Lithium titanate

#1

Charging central.

12 15ah packs being discharged.

4volt 1,000ah pack connected to my welder. Only thing I have big enough to charge this one.

As the others, completely doa. :frowning:

The pouch cells are delivering >10ah and still going.:slight_smile:

Important ones are the 3 X 24v 60ah batteries. Two are charged. Waiting for the last one. Then I’ll do a discharge test.

Extremely time consuming to evaluate unknown batteries.

These deliver most of there energy at 2v/cell.

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#2

Up to 30ah discharge and still going on the 24v 60ah batteries.

They measure 12" X 11" X 6" each.

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#3

50ah and turned it off for the night.
Looks like they may be useful if I can get more.

Large voltage swing.
72v pack from 84v to 45v.
Most power between 72 and 54. Great for a 48v car.

Gem might want more.

Just not going to have the time to get individual pouches tested.
There are about 30 60ah cells. Most marked scrap or seconds.
If there was a way to get them to someone. I’d pass them along.

Anyone up north?

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#4

All 3 in series discharged 63.5ah.:clap2:

These 60ah 24v packs are the most useful of the samples.

I will get a pallet of them if available.

If I get a few more, I’ll test 4 X 10s batteries in Gem.
40 cells charged to 2.3 should give good range and performance.

Gems will operate over an 18 volt range.
2.3v down to 1.9v should work.

Titanate batteries can be charged in 10 minutes. Tolerate lots of charge/discharge abuse.
Some batteries that were down to .5 volts are coming back from the dead.:eek:

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#5

Inadvertently charged a few cells over recommended 2.8 volts.

To 4 volts.:eek:

Swelled up. No heat or fire.:o

Actually still works fine. I don’t know what would happen if confined in a pack.

This mistake is a wake up call. Time to make some 2.8v chargers.

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#6

As I’m expecting more 24v 60ah batteries soon, researching a charging solution.
10 cell octopus. 10 X 2.75v 10a smart chargers.
Access thru factory bms port.

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#7

You get a CHARGE out of doing this don’t cha?

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#8

Guess you have me pegged. I do like wires!

Have these two charged and delivered to my brother for his 48v ParCar truck.

Should know shortly how they work out.

Have to come up with a better charging solution.:confused::confused:

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#9

Got 5 pallets in last week.

360ah 4.6v batteries 10pcs
60ah 24v batteries 20pcs left
12v 20ah packs
18v 20ah packs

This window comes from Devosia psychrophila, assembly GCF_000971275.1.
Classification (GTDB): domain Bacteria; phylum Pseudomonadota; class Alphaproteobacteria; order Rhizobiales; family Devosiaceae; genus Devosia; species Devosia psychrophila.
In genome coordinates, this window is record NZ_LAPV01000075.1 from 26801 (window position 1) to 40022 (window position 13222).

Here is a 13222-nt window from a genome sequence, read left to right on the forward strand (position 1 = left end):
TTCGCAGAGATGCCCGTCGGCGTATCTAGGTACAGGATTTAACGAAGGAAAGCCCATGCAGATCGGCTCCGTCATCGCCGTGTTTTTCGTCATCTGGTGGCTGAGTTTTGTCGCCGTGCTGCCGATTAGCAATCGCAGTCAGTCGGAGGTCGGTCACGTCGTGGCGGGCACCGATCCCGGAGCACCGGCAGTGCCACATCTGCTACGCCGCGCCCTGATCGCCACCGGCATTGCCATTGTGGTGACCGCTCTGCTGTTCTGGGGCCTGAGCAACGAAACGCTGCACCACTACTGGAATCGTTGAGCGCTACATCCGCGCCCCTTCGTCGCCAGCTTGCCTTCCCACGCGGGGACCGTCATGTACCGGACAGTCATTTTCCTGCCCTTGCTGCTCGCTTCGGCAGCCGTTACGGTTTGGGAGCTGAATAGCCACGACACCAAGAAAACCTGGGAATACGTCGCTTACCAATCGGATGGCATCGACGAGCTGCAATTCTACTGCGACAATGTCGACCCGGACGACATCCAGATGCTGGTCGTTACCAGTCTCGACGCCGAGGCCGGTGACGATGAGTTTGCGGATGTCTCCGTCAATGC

20ah pouches
60ah pouches

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#10

Awesome! :smiley:

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#11

Did a 36v scooter project today.
18s 12ah pouches.
Back to back 9 high stack.

Rivet tabs together.
1/8" paper punch
SS brush
Oxide inhibiter
Silicon self fusing pad under each folded tab
Kapton tape
BMS wire to a rivet in each connection
10awg eyelet and rivet B+ & B-

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#12

Lots of these pouches left.

If a brave soul wants to try an 36s 60ah Gem project.:eek:
This would be a huge, but fun undertaking.:slight_smile:

1/2 price to first member to save me the work of doing it myself.
My cars are lithium, now.

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#13

Any updates on the real world performance of your Lithium upgrades?

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#14

I’m in the process of upgrading the electric go-kart I built last summer to a beefier motor and using some salvage-but-in-good-condition battery modules (each module is a 12S pack of 20Ah Lithium Titanate cells). I have six such modules so combining them in two parallel strings of three modules would give me a 36S2P arrangement allowing for a nominal 72v (92.5-ish open circuit at full charge down to 54v when it is close to empty) with a 40Ah capacity.

This is, I realize, vast overkill for a go-kart as it would give me a full hour of pedal-to-the-metal operation up a fairly steep hill so I may just use one string and reserve the other for a different project.

My question is this: does anyone have a recommendation for a 36S Lithium Titanate charger? Each 12S module has a monitoring board that reports the cell voltage of each individual cell over CAN every few milliseconds (along with some other data I have yet to decide). The board in each module clearly contains the balancing circuit but short of deliberately unbalancing a pack to see what it does I can’t be sure whether each pack autonomously balances when being charged or if it merely reports status up to the donor wreck’s main computer and the main computer sends it back messages telling it which balancing action to take on which cell and when.

The upshot is that even if they don’t auto balance I can at least take control by programming a microcontroller to watch the CAN output and shut the charger down when the first cell reaches full charge (and, of course, tell me which one so I can bleed some charge off it and the finish charging the rest) so I don’t strictly need a balancing charger nor do I need one that’s capable of quick charging them (a 10A or 20A charger for 36S would meet my needs quite well). Any recommendations?

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#15

Depending on your budget a c10325 charger will charge any chem from 12v to 102v @1500 watts. ~15amps.
$350
A 72v delta-q is 1200 watts. ~12a.

You can add discrete balancing boards. A common one shunts @ 2.7 volts to bring voltage to 2.65v.
Nicest one that I found does 6s per board. 6 leads show which shunts are active.

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